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Stuart J
Stuart J, Property Solicitor
Category: Property Law
Satisfied Customers: 24625
Experience:  Senior Partner at Berkson Wallace
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It would be really helpful if you could advise us on the

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Good Morning,
It would be really helpful if you could advise us on the following
We have lived in our detached house near Camberley for around 43 years. Now proposing to downsize and sell.
The Land Registry plan indicates the area of land as being much smaller than the original plot of land we purchased up to clearly defined boundaries.
During the whole of our residency we have used the full property land area, up to all boundary demarcations and have constructed a garage and conservatory on part of the land. The Land Registry boundary line cuts through part of these and would cut off our driveway to the garage if correct.
There has been no question or query about ownership, possession or use by any adjacent owner or other third party during our full residency,
What would you advise would be the most appropriate form of action to take?
JA: What steps have you taken so far? Have you prepared or filed any paperwork?
Customer: Hi Pearl, We have asked an estate agent for a valuation , he has given us a buyers guide which shows on a plan the differing boundary lines No paperwork has been filed.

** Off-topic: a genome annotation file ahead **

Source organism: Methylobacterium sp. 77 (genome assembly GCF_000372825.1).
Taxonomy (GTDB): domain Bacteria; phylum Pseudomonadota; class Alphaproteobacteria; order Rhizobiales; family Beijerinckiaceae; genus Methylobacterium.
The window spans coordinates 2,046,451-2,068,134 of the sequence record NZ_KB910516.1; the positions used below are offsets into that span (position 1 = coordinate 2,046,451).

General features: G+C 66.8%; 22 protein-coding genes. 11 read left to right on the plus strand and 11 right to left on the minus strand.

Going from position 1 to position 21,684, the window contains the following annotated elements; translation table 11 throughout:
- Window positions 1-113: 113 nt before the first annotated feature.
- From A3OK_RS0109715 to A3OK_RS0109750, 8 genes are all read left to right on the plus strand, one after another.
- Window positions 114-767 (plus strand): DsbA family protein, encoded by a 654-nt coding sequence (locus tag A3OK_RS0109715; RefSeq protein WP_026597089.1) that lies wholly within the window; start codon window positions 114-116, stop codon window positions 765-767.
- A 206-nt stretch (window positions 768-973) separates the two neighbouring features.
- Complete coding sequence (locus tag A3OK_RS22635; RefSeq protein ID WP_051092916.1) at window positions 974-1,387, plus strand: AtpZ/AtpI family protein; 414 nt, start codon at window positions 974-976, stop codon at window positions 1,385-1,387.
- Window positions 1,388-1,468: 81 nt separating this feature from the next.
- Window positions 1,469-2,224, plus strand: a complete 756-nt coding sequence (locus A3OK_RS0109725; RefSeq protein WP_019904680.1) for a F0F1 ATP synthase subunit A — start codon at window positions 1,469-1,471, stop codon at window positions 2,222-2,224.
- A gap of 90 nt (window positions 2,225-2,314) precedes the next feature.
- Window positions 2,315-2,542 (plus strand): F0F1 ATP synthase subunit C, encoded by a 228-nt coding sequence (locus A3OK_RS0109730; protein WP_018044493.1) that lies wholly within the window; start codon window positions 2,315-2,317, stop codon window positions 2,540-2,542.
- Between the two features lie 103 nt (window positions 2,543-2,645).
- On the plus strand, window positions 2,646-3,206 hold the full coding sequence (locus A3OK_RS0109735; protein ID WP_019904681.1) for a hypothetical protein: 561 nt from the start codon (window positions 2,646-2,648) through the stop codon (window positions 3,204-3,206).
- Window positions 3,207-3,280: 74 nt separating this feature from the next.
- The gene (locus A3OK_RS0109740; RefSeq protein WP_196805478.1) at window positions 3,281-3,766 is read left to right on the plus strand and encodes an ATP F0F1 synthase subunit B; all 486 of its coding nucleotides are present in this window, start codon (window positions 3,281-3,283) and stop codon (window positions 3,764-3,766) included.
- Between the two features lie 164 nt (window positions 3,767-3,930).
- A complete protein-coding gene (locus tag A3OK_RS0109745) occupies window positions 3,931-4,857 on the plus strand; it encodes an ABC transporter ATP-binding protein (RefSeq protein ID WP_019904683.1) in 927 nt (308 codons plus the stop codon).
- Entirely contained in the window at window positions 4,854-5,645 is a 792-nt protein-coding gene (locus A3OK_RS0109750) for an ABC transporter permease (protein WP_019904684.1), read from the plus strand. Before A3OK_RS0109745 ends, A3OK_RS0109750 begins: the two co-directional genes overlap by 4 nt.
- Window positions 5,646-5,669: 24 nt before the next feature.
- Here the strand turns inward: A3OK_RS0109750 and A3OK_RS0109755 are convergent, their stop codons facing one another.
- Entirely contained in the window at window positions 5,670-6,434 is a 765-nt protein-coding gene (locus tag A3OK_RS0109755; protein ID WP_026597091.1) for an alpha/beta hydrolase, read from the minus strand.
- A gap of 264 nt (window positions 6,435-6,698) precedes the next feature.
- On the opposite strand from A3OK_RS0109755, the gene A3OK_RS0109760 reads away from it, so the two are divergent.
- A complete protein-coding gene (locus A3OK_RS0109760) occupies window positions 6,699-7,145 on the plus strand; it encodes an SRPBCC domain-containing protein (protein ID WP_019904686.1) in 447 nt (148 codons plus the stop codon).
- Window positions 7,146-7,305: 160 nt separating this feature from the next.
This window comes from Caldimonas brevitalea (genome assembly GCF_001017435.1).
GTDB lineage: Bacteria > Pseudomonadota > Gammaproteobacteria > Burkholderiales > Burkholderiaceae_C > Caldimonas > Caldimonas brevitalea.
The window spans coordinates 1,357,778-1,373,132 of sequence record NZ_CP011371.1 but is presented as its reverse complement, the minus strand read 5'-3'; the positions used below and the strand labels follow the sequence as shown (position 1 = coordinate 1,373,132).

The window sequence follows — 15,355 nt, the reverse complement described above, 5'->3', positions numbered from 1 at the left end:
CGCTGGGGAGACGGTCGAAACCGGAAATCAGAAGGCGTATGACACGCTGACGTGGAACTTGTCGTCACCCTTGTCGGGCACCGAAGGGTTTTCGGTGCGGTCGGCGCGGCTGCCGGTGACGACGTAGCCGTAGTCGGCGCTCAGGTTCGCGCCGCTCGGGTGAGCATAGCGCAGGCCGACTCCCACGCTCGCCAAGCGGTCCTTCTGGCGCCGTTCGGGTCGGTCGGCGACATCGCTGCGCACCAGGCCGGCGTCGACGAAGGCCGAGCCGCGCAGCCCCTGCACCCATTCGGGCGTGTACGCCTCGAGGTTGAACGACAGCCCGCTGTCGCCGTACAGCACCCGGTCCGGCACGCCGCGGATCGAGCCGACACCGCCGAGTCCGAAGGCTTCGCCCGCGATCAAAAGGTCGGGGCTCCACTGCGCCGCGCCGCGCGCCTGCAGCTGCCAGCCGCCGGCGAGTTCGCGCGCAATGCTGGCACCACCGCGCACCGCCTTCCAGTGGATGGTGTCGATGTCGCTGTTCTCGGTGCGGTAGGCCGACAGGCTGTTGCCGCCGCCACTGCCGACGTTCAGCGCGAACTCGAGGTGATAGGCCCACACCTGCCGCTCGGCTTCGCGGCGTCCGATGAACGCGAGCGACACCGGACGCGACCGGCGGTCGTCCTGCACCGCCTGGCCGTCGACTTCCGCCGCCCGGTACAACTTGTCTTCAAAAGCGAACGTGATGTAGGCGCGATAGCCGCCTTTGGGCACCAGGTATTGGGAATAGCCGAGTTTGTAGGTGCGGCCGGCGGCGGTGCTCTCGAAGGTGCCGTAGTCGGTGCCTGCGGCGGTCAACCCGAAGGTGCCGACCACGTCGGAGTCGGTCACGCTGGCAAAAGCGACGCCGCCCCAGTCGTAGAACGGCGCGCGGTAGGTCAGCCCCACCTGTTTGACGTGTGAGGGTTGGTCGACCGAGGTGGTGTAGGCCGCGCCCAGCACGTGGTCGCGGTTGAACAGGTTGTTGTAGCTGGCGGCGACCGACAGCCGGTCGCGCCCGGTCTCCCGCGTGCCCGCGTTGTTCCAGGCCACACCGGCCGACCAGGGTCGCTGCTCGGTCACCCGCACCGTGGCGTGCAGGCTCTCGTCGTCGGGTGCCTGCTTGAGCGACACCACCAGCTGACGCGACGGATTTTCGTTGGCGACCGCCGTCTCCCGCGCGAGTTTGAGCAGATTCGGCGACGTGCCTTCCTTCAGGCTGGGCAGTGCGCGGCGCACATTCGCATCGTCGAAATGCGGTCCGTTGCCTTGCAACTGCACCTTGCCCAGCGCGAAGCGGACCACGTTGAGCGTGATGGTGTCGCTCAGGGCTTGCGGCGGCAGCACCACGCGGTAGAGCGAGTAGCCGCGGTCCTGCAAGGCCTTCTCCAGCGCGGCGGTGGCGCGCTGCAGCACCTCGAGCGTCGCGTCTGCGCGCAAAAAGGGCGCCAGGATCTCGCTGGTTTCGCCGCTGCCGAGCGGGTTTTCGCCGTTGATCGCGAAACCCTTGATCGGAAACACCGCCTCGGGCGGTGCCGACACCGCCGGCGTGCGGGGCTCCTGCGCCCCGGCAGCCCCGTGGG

JA: Where is the detached house located?
Customer: At the end of a small cul de sac in Mytchett Camberley Surrey
JA: Is there anything else the Lawyer should know before I connect you? Rest assured that they'll be able to help you.
Customer: My name perhaps Keith Brown,

Hello. Thank you for the question. It is my pleasure to assist your with this today.

Please bear with me and I will be online and off-line from time to time and therefore, may be delayed getting back to you. You will receive an email when I reply.

Does your land border other properties?

and no one has had an issue regarding these boundaries in last 43 years?

Stuart J and other Property Law Specialists are ready to help you
Customer: replied 12 days ago.
the particular boundary line in question borders a semi detached house with its garage on the defined boundary line of our property, their garage is not on the boundary line shown on the land registry plan

If someone has used a piece of land without consent and without objection and not in secret for more than 10 years if the land is registered at the Land Registry (12 years if unregistered) they are entitled to have the land registered as their own under the doctrine of Adverse Possession.